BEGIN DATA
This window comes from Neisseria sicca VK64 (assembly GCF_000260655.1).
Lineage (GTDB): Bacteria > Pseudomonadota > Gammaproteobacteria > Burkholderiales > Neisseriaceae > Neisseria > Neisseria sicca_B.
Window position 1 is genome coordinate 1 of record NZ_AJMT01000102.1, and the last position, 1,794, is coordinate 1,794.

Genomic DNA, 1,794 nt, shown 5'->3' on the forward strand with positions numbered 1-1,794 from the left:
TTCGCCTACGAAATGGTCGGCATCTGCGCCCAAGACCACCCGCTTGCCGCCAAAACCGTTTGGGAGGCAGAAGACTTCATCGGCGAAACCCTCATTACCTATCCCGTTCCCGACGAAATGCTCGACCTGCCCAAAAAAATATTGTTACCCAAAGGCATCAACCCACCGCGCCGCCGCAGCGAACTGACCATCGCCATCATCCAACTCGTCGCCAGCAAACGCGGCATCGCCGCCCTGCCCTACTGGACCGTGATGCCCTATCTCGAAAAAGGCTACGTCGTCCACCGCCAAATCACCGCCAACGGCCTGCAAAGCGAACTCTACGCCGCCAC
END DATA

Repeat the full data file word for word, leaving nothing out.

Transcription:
This window comes from Neisseria sicca VK64 (assembly GCF_000260655.1).
Lineage (GTDB): Bacteria > Pseudomonadota > Gammaproteobacteria > Burkholderiales > Neisseriaceae > Neisseria > Neisseria sicca_B.
Window position 1 is genome coordinate 1 of record NZ_AJMT01000102.1, and the last position, 1,794, is coordinate 1,794.

Genomic DNA, 1,794 nt, shown 5'->3' on the forward strand with positions numbered 1-1,794 from the left:
TTCGCCTACGAAATGGTCGGCATCTGCGCCCAAGACCACCCGCTTGCCGCCAAAACCGTTTGGGAGGCAGAAGACTTCATCGGCGAAACCCTCATTACCTATCCCGTTCCCGACGAAATGCTCGACCTGCCCAAAAAAATATTGTTACCCAAAGGCATCAACCCACCGCGCCGCCGCAGCGAACTGACCATCGCCATCATCCAACTCGTCGCCAGCAAACGCGGCATCGCCGCCCTGCCCTACTGGACCGTGATGCCCTATCTCGAAAAAGGCTACGTCGTCCACCGCCAAATCACCGCCAACGGCCTGCAAAGCGAACTCTACGCCGCCAC